International students now able to experience local culture
East China University of Science and Technology has reached a cooperation program with a local community school to make it a base for its international students to experience Chinese culture.
The community school of Lingyun Subdistrict in Xuhui District, which is located near the university, will provide opportunities for the university's international students to learn Chinese culture via its regular activities for local residents. The students will also serve the community as volunteers, said Li Xiaopeng, dean of the university's College of International Education.
"Friendship, which derives from close contact between the people, holds the key to sound state-to-state relations," he said.
"As an extension to regular classes, the program will enable our international students to go out of campus to interact with local residents. When learning Chinese culture here, they will also make their contributions to community development."
Han Peng, an official of the Lingyun Subdistrict, said the program was a milestone in cooperation between community education and international education.
"Civilizations have become richer and more colorful with exchanges and mutual learning," he said. "Through cultural integration and collision, we hope to cultivate more comprehensive, open-minded and inclusive talent."
During the launch ceremony of the program, three teachers from the university were appointed by the base as tutors and gifted representatives of international student books of Chinese culture.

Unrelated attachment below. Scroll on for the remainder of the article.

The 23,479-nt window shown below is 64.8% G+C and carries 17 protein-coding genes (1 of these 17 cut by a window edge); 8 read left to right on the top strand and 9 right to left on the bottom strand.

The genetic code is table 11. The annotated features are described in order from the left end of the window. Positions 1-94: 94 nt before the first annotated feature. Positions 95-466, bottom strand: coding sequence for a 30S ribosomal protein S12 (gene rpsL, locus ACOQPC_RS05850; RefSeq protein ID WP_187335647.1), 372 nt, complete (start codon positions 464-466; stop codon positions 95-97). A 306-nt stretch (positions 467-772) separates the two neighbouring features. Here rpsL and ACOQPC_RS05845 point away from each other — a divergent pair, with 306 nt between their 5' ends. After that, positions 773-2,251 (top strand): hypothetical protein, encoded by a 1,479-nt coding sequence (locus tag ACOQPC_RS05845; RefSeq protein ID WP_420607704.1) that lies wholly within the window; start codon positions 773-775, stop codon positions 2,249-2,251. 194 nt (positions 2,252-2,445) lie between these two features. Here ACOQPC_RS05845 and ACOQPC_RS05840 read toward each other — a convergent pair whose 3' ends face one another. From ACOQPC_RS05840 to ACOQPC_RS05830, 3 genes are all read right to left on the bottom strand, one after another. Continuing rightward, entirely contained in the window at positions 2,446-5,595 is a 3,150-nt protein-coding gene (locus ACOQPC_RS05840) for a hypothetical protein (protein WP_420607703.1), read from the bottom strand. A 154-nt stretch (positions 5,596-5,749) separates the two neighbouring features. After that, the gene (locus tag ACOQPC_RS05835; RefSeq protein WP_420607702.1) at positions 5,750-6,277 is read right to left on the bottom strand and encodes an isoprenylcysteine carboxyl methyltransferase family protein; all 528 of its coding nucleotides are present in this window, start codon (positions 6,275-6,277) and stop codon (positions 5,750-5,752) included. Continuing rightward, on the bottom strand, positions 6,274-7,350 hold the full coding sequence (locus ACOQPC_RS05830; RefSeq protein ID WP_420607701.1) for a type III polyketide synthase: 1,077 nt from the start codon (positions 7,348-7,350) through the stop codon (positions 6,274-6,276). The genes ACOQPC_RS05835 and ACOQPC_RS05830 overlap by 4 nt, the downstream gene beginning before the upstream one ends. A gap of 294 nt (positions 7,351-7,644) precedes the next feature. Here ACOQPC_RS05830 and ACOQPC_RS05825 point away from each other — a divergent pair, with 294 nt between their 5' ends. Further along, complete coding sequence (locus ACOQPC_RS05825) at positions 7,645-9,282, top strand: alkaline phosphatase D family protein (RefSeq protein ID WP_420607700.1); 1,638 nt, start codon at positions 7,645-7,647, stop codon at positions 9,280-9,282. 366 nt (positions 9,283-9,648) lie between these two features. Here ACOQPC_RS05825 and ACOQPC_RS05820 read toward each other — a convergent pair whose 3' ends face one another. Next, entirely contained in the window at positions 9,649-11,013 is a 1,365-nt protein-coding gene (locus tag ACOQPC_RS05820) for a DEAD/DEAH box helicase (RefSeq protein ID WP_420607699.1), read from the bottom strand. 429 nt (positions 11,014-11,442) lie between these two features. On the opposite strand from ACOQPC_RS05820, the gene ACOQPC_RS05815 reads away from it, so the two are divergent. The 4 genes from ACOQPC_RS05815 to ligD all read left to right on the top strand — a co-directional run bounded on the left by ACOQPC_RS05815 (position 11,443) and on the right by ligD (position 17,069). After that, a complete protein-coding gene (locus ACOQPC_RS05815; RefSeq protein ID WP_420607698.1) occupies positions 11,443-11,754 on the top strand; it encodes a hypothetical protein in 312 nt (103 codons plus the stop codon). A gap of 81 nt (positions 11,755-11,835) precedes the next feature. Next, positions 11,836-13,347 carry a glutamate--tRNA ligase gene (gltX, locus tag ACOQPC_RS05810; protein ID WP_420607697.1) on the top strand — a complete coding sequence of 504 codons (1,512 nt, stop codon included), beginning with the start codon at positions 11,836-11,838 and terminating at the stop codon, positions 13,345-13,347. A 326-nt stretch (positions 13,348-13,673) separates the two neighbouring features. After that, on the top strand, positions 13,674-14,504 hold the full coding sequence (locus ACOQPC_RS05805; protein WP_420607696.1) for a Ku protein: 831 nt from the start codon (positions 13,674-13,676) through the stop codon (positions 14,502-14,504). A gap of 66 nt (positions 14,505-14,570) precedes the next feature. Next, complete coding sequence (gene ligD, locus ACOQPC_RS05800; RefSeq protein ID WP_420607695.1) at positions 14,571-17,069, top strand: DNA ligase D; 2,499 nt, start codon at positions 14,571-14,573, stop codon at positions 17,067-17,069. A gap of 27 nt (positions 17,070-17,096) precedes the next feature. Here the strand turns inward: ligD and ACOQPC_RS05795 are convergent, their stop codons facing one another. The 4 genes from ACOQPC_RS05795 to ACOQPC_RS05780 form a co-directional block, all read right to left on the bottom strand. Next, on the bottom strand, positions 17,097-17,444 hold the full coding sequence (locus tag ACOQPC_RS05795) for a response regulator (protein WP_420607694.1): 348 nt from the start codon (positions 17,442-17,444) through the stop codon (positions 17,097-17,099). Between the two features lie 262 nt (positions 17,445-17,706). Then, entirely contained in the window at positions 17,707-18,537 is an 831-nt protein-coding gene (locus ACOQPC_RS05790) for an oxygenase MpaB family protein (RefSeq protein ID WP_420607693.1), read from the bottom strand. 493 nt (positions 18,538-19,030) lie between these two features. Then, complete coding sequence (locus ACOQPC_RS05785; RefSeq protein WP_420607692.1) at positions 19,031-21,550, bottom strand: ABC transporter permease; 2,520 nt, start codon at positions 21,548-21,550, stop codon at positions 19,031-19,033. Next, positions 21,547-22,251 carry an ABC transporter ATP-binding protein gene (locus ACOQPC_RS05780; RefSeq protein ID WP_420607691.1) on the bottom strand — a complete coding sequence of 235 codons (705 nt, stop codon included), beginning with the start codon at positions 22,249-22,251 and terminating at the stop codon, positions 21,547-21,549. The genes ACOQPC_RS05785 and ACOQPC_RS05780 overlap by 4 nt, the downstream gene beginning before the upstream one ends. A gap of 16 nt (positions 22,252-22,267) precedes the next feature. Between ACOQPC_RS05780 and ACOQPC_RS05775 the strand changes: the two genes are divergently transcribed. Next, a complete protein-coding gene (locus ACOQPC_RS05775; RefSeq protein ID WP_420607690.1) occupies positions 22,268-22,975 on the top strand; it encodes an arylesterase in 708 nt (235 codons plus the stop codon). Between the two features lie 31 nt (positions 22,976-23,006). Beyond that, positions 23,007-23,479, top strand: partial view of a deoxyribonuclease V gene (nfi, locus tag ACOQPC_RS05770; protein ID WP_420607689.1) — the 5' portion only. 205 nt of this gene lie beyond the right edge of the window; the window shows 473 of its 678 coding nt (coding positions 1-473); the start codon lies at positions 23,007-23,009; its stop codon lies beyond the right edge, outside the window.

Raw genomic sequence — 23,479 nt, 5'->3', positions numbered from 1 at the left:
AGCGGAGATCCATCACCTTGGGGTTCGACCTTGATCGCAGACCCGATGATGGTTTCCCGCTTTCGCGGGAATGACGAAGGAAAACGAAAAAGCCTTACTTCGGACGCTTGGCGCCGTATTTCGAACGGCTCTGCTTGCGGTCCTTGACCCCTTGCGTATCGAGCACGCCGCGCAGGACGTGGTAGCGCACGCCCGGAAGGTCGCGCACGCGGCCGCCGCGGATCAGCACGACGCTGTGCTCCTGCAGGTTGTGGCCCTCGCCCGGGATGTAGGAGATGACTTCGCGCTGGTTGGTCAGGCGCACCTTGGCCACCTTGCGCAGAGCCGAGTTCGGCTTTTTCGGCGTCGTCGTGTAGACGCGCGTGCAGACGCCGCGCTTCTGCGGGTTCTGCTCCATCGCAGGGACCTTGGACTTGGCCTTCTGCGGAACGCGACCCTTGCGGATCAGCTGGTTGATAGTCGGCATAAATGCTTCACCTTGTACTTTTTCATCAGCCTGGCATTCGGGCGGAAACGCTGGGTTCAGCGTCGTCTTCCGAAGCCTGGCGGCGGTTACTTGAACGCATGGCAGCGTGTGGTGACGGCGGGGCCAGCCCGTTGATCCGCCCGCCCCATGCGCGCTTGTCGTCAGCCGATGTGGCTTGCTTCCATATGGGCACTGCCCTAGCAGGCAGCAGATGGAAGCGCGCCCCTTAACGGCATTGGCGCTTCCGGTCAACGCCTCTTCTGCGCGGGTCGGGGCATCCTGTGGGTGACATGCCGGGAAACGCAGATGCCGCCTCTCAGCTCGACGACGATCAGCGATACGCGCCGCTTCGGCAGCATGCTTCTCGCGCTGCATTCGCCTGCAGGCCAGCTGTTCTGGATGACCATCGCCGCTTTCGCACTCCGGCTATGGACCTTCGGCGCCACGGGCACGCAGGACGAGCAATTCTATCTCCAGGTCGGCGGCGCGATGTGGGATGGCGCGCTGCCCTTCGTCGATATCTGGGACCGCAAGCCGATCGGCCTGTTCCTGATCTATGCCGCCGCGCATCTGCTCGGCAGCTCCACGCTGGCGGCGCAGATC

An international student presented the community school a piece of Chinese calligraphy which literally reads "distance can never separate real friends."
After the ceremony, the international students tried their hands at the traditional Chinese skill of paper making. They watched as paper mulberry tree bark was pounded and soaked to produce paper pulp. Then they used a mould to scoop the pulp to transform it into sheets of paper. During the process, they put some flowers and leaves on the sheets to decorate the papers.
They also learnt to make panda-shaped handicrafts with 10 layers of paper. This is a typical paper-art class at the community school for children, seniors and child-parent activities.
"I really like the Chinese culture and tradition," said Pakistan doctoral student Muhammad Javed, who was the first to finish the panda handicraft.
"Most of the time, I was looking for this kind of activities and on monthly basis, I take part in activities related to the Chinese culture. But this time I was really excited because the panda is really nice and I love it."
Javed has been in Shanghai for five years and is a biotechnology major. He said he is not good at painting, but the tutors at the base have produced video and paper instructions, which guided him to finish the painting and installation easily.
He said he was grateful to the university for giving him the chance to take part in the extracurricular activities to "know more about China, Chinese culture, Chinese people and Chinese traditions."
Wang Runzhu, a senior volunteer at the community school, was glad to see the international students.
"I'm in my 70s and I feel happy and proud to teach them paper art and Shanghai dialect," she said. "They also taught me simple English words, I can't remember them now, but anyway, they've brought me happiness and laughter and made me feel younger."